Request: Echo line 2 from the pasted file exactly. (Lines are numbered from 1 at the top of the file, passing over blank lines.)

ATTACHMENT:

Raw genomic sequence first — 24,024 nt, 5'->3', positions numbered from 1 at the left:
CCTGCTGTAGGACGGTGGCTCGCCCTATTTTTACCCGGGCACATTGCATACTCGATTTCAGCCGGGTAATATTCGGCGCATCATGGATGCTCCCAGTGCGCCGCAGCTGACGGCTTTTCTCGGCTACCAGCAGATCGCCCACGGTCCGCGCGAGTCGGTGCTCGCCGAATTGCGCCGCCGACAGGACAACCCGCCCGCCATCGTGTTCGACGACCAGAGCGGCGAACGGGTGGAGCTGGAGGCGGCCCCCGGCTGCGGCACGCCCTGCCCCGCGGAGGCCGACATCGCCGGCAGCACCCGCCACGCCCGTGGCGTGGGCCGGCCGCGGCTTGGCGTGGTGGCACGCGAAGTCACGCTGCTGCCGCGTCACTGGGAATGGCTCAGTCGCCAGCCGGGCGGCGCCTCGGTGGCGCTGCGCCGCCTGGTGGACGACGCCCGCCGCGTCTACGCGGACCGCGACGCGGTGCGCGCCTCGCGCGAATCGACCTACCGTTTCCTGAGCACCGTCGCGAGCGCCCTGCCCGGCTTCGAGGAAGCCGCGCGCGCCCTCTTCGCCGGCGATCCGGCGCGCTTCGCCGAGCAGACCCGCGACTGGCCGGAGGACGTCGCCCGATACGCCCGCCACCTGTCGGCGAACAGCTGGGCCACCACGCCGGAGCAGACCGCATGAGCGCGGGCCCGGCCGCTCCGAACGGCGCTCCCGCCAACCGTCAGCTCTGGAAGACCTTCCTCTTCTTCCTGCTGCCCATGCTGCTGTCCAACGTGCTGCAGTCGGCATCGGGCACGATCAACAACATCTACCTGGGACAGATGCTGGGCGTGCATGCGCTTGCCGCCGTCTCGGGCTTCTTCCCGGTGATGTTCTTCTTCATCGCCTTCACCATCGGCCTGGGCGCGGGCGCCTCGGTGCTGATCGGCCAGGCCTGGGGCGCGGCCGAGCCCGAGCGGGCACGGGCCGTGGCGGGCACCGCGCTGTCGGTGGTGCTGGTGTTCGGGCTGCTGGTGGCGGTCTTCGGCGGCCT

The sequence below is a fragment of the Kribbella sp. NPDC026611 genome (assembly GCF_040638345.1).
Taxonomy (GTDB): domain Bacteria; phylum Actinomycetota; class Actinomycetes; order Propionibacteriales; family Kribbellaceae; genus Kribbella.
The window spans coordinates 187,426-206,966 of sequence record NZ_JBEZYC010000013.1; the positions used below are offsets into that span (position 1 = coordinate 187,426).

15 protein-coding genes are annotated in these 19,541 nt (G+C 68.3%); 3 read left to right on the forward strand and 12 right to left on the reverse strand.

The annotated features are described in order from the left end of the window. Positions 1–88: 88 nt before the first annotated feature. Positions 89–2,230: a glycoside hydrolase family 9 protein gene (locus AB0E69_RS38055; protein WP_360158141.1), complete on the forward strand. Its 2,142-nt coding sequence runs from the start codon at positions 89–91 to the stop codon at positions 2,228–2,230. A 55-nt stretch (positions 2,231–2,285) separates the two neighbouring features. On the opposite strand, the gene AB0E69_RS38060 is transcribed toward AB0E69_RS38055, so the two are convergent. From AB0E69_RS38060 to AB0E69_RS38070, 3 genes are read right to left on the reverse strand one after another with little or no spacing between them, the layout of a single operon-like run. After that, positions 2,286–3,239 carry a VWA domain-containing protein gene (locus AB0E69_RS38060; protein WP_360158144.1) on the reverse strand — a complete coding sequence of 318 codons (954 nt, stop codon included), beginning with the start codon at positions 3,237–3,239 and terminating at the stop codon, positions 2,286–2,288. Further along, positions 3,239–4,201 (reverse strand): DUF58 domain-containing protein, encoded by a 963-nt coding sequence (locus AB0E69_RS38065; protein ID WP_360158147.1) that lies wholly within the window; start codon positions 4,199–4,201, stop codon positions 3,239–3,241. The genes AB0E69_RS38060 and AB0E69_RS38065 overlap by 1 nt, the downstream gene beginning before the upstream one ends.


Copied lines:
CCTGCTGTAGGACGGTGGCTCGCCCTATTTTTACCCGGGCACATTGCATACTCGATTTCAGCCGGGTAATATTCGGCGCATCATGGATGCTCCCAGTGCGCCGCAGCTGACGGCTTTTCTCGGCTACCAGCAGATCGCCCACGGTCCGCGCGAGTCGGTGCTCGCCGAATTGCGCCGCCGACAGGACAACCCGCCCGCCATCGTGTTCGACGACCAGAGCGGCGAACGGGTGGAGCTGGAGGCGGCCCCCGGCTGCGGCACGCCCTGCCCCGCGGAGGCCGACATCGCCGGCAGCACCCGCCACGCCCGTGGCGTGGGCCGGCCGCGGCTTGGCGTGGTGGCACGCGAAGTCACGCTGCTGCCGCGTCACTGGGAATGGCTCAGTCGCCAGCCGGGCGGCGCCTCGGTGGCGCTGCGCCGCCTGGTGGACGACGCCCGCCGCGTCTACGCGGACCGCGACGCGGTGCGCGCCTCGCGCGAATCGACCTACCGTTTCCTGAGCACCGTCGCGAGCGCCCTGCCCGGCTTCGAGGAAGCCGCGCGCGCCCTCTTCGCCGGCGATCCGGCGCGCTTCGCCGAGCAGACCCGCGACTGGCCGGAGGACGTCGCCCGATACGCCCGCCACCTGTCGGCGAACAGCTGGGCCACCACGCCGGAGCAGACCGCATGAGCGCGGGCCCGGCCGCTCCGAACGGCGCTCCCGCCAACCGTCAGCTCTGGAAGACCTTCCTCTTCTTCCTGCTGCCCATGCTGCTGTCCAACGTGCTGCAGTCGGCATCGGGCACGATCAACAACATCTACCTGGGACAGATGCTGGGCGTGCATGCGCTTGCCGCCGTCTCGGGCTTCTTCCCGGTGATGTTCTTCTTCATCGCCTTCACCATCGGCCTGGGCGCGGGCGCCTCGGTGCTGATCGGCCAGGCCTGGGGCGCGGCCGAGCCCGAGCGGGCACGGGCCGTGGCGGGCACCGCGCTGTCGGTGGTGCTGGTGTTCGGGCTGCTGGTGGCGGTCTTCGGCGGCCT